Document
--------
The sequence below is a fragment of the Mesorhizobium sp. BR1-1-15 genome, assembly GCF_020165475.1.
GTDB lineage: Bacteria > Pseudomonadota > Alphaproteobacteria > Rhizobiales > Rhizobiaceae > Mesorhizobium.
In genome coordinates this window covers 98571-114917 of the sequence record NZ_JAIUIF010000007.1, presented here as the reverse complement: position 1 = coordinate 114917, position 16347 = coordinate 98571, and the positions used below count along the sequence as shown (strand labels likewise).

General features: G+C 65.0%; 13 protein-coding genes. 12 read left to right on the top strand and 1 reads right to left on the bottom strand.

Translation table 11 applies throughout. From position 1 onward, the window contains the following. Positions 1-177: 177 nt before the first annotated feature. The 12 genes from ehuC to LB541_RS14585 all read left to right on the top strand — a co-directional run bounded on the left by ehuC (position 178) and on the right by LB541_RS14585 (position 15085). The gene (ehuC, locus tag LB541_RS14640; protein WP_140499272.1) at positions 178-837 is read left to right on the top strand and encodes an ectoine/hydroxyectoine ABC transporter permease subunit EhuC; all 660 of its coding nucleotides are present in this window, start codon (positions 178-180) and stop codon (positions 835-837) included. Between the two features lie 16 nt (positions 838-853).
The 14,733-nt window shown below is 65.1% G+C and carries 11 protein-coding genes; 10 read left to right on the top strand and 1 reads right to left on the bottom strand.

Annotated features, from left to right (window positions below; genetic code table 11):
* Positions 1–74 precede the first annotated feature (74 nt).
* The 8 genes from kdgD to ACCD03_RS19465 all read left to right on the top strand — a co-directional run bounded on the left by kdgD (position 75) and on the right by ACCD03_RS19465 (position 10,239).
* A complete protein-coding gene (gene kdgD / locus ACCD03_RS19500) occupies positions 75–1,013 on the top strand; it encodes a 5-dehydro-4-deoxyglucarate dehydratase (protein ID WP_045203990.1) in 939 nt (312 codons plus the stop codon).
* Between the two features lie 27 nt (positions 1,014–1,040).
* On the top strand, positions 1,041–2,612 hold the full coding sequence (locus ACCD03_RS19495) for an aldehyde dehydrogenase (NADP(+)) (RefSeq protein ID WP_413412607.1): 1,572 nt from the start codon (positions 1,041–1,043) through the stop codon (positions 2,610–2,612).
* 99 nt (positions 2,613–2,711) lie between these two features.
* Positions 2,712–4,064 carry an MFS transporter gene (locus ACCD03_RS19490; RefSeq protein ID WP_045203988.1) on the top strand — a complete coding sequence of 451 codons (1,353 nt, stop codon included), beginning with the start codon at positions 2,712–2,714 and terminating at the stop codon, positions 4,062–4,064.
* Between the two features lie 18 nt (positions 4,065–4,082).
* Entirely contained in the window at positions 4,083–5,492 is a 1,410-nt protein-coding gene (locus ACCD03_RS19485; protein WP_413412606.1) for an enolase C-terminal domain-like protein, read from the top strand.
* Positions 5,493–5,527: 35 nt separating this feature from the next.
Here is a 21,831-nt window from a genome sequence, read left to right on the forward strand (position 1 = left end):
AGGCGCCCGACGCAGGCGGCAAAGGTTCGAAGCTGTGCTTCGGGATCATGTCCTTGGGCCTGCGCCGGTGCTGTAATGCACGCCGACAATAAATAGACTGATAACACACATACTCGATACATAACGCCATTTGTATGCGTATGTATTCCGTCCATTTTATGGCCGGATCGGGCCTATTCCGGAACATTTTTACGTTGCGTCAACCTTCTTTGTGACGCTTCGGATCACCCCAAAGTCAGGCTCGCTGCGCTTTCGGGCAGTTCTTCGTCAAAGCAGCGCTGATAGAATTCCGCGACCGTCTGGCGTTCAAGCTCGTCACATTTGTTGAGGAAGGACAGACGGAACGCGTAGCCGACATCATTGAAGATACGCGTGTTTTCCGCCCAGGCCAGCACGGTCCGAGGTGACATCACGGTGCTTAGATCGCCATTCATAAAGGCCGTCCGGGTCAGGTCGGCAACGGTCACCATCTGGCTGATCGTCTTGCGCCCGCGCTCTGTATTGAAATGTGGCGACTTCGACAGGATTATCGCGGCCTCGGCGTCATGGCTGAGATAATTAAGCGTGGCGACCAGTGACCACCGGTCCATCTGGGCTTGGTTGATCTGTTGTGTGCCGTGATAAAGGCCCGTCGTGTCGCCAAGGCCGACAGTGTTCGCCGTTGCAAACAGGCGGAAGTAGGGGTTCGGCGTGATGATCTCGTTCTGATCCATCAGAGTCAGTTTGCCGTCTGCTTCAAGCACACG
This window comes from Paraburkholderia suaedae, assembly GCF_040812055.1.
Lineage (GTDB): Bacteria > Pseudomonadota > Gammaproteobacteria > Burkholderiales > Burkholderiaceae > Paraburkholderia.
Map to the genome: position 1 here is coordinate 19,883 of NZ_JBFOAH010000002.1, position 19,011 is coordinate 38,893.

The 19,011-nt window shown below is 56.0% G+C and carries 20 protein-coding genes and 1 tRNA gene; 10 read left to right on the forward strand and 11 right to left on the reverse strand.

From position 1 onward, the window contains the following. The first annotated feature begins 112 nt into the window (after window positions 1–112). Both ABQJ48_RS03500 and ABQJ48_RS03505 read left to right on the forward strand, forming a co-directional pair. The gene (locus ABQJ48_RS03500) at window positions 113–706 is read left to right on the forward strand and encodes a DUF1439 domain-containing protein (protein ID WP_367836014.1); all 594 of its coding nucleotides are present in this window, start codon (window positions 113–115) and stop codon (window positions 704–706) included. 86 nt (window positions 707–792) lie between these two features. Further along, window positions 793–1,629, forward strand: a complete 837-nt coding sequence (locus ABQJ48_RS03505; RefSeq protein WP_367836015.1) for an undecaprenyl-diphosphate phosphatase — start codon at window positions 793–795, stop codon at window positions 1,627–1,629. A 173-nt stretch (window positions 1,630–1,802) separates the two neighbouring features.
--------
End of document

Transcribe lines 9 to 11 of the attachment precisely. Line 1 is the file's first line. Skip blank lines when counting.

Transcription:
* The 8 genes from kdgD to ACCD03_RS19465 all read left to right on the top strand — a co-directional run bounded on the left by kdgD (position 75) and on the right by ACCD03_RS19465 (position 10,239).
* A complete protein-coding gene (gene kdgD / locus ACCD03_RS19500) occupies positions 75–1,013 on the top strand; it encodes a 5-dehydro-4-deoxyglucarate dehydratase (protein ID WP_045203990.1) in 939 nt (312 codons plus the stop codon).
* Between the two features lie 27 nt (positions 1,014–1,040).